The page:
As climate change persists, amplified temperature increases in mountains and changes in precipitation will diminish snow and ice.
Reviews of Geophysics
Understanding and Utilizing the Fractured Earth
The prediction of flow and transport in fractured rock is one of the great challenges in the Earth and energy sciences with far-reaching economic and environmental impacts.
Understanding the Importance of Salt Marshes
Hydrological processes affect plant ecology and the biogeochemical exchange between salt marshes and the sea.
Modeling Forest-Atmosphere Exchange
Studying the interactions between the atmosphere and forests is a key component of understanding forest ecosystems and the interplay between our atmosphere and the living world.
Using Hematite to Decipher Past Climates and Environments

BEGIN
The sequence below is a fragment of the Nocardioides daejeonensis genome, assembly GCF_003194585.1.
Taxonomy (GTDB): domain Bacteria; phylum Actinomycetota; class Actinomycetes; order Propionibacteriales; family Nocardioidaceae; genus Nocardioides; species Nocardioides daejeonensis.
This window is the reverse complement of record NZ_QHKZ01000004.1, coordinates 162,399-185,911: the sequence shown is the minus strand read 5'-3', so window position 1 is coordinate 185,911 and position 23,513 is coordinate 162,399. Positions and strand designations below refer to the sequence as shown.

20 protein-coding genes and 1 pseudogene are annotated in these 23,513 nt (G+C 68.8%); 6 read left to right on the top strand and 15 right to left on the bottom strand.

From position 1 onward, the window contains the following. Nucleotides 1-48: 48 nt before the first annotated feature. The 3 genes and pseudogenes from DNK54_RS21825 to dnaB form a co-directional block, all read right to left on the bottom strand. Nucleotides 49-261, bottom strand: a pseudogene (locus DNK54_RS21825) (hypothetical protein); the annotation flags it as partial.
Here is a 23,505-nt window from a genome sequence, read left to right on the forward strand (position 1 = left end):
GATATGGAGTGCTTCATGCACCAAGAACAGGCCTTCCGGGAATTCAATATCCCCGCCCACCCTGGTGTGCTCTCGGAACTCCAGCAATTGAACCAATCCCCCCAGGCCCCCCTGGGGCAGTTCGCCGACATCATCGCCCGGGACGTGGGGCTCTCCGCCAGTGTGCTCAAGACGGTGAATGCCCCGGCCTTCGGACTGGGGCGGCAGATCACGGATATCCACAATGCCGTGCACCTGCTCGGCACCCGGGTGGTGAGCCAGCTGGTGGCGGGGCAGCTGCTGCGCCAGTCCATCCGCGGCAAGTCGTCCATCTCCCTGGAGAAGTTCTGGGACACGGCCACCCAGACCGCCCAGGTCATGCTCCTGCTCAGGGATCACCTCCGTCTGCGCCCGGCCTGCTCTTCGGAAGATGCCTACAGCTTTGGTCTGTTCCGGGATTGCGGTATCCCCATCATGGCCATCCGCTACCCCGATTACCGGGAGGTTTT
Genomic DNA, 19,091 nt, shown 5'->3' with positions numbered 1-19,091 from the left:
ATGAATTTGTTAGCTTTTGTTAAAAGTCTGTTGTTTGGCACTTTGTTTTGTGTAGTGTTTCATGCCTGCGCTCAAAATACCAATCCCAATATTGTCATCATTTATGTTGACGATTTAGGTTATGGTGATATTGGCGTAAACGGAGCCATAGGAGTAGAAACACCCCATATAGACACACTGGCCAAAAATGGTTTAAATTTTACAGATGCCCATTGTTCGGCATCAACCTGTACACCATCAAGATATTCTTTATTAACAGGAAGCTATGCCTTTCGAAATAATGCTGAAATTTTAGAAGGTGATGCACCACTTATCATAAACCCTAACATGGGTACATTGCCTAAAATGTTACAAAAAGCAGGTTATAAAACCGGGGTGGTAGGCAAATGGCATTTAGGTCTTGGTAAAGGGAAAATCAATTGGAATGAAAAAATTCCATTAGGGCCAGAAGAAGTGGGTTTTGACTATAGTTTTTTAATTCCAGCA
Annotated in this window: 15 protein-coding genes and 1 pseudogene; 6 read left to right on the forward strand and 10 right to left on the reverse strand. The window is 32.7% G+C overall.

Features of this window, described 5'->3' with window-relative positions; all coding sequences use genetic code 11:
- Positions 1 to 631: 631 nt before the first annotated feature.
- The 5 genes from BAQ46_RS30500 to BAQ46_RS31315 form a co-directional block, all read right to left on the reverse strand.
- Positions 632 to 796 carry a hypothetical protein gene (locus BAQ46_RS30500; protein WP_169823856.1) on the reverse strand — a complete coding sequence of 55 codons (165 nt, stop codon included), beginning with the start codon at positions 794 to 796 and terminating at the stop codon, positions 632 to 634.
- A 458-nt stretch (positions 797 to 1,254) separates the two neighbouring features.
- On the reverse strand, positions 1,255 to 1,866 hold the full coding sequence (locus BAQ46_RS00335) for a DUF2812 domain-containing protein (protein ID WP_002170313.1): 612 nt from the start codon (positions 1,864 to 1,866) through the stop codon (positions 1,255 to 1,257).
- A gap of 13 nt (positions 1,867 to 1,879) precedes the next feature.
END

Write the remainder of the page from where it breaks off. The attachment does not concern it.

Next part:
The magnetic and color properties of the mineral hematite give clues to past environmental conditions and is being used for paleoclimatic reconstruction.
Tracking Heat Gains and Losses in the Nordic Seas
The Nordic Seas experience influxes of warm water and losses of heat to the atmosphere with knock-on effects on sea ice, glacier retreat, and carbon dioxide uptake.
Amazon Water Cycle Observed from Space
Satellite observations offer invaluable insights into hydrological processes and environmental change in the Amazon.
The Perspective from Space Unlocks the Amazon Water Cycle
Satellite imaging and remote sensing offer unique insights into the Amazon’s complex hydrology. A new review summarizes decades of findings and charts a path forward for new remote sensing missions.
New Insights into Terrestrial Ecosystems Through Reanalysis
Reanalysis data, already used to understand terrestrial processes on the physical land surface, the carbon cycle, and the hydrologic cycle, is now being applied to terrestrial ecosystems.
Understanding Abrupt Climate Change in the Late Quaternary
During the late Quaternary period, a series of abrupt climate changes in the tropics and sub-tropics driven by changes in ocean circulation were both dramatic and disruptive.